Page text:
Written on: Wed, Jun 12th, 2013

Truth is treason in an empire of lies

Truth is treason in an empire of lies
Edward Snowden, former techical analyst at the CIA, is now on the run for exposing secret information about government spying by the NSA. Is Big Brother finally watching our every move?  
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“Truth is treason in an empire of lies”.

This quote was coined by Ron Paul in his book The Revolution. But he was most likely borrowing from a phrase by George Orwell, who wrote: “In a time of universal deceit, telling the truth is a revolutionary act.”

In an age where government spying and cover ups are commonplace, speaking truth to power, despite personal risk, is to me a courageous and heroic act that deserves our utmost respect. This is why I view Edward Snowden and Glenn Greenwald, in the latest NSA scandal in the USA, not just as whistleblowers doing an important job for the people, but also as brave men who are not deterred by the threat of government force in their pursuit of truth and justice.

But first, let us understand what happened…

National Security Agency Surveillance

Several days ago, Glenn Greenwald, reporter for the Guardian, broke the story of widespread government surveillance programmes conducted by the National Security Agency, one of America’s most powerful intelligence agencies. Detailed information can be found here at the Guardian news site, which is where the news first exploded into the public eye. The article is titled: “NSA spying scandal: what we have learned”. There are three main parts in this article detailing the NSA program: Verizon, PRISM, and Boundless Informant.

For the Verizon data mining aspect, the US National Security Agency (NSA) was empowered by a secret order issued by the foreign intelligence court directing Verizon Communications, a mobile phone provider with 98.9 million wireless customers, to turn over all its call records for a three-month period. The order is untargeted, meaning that the NSA can snoop on calls without suspecting anyone of wrongdoing.”

For PRISM, “internal NSA documents claim the top secret data-mining programme gives the US government access to a vast quantity of emails, chat logs and other data directly from the servers of nine internet companies. These include Google, Facebook, Microsoft, Yahoo, AOL and Apple”.

For Boundless Informant, the article explains: “Prism is involved in the collection of data, but Boundless Informant organises and indexes metadata. The tool categorises communications records rather than the content of a message itself. A fact sheet leaked to the Guardian explains that almost 3bn pieces of intelligence had been collected from US computer networks in the 30-day period ending in March this year, as well as indexing almost 100bn pieces worldwide.”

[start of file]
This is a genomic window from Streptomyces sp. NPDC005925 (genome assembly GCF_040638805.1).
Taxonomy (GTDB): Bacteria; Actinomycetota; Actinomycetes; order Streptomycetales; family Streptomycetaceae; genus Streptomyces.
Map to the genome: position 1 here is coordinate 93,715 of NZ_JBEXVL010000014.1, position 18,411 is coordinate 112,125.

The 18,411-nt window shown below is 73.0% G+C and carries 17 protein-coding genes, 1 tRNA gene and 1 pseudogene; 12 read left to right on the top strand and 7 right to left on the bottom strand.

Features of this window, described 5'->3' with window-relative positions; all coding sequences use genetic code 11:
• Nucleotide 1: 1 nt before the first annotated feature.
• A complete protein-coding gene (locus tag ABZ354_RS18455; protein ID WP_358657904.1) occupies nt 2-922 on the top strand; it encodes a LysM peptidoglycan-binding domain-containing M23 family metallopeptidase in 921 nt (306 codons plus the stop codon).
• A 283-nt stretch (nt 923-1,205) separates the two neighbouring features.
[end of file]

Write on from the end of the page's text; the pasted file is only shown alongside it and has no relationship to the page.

The fundamental issue

The fundamental issue here is: what is the role of government? Does the government have the authority, and even a good reason, to collect data about its citizens, to the point of infringing privacy, for the sake of “protecting the people”? In an attempt to collect intelligence to counter potential terrorist attacks, should the government be conducting surveillance on its people?

On one side, some say that since the government’s job is to keep its people safe, there is nothing wrong with these actions, especially if an individual has “nothing to hide”. This view was articulated best by Senator Lindsay Graham here.  He said: “I’m a Verizon customer. I don’t mind Verizon turning over records to the government if the government is going to make sure that they try to match up a known terrorist phone with somebody in the United States. I don’t think you’re talking to the terrorists. I know you’re not. I know I’m not. So we don’t have anything to worry about.” This view is echoed by Sen. John McCain, who felt that the agency’s surveillance tactics were “appropriate.”

On the other side of the debate, it is asserted that the government’s primary role is not to keep its people safe, but rather, to protect their liberties and rights. Therefore, the right to privacy and the rights accorded to Americans by the Fourth Amendment, are to be protected by the government, and should limit the state’s actions. Benjamin Franklin once famously said: “Those who give up liberty for temporary safety, deserve neither”. The argument here, is that the government can only provide safety, at the expense of freedom. Individual freedom, according to its advocates, is too precious to be given up in the name of fighting terrorists. Trampling on the historical liberties granted by the Constitution and Bill of Rights for temporary and special grants of government power to “keep the people safe”, insults the very ideals that America is supposed to represent.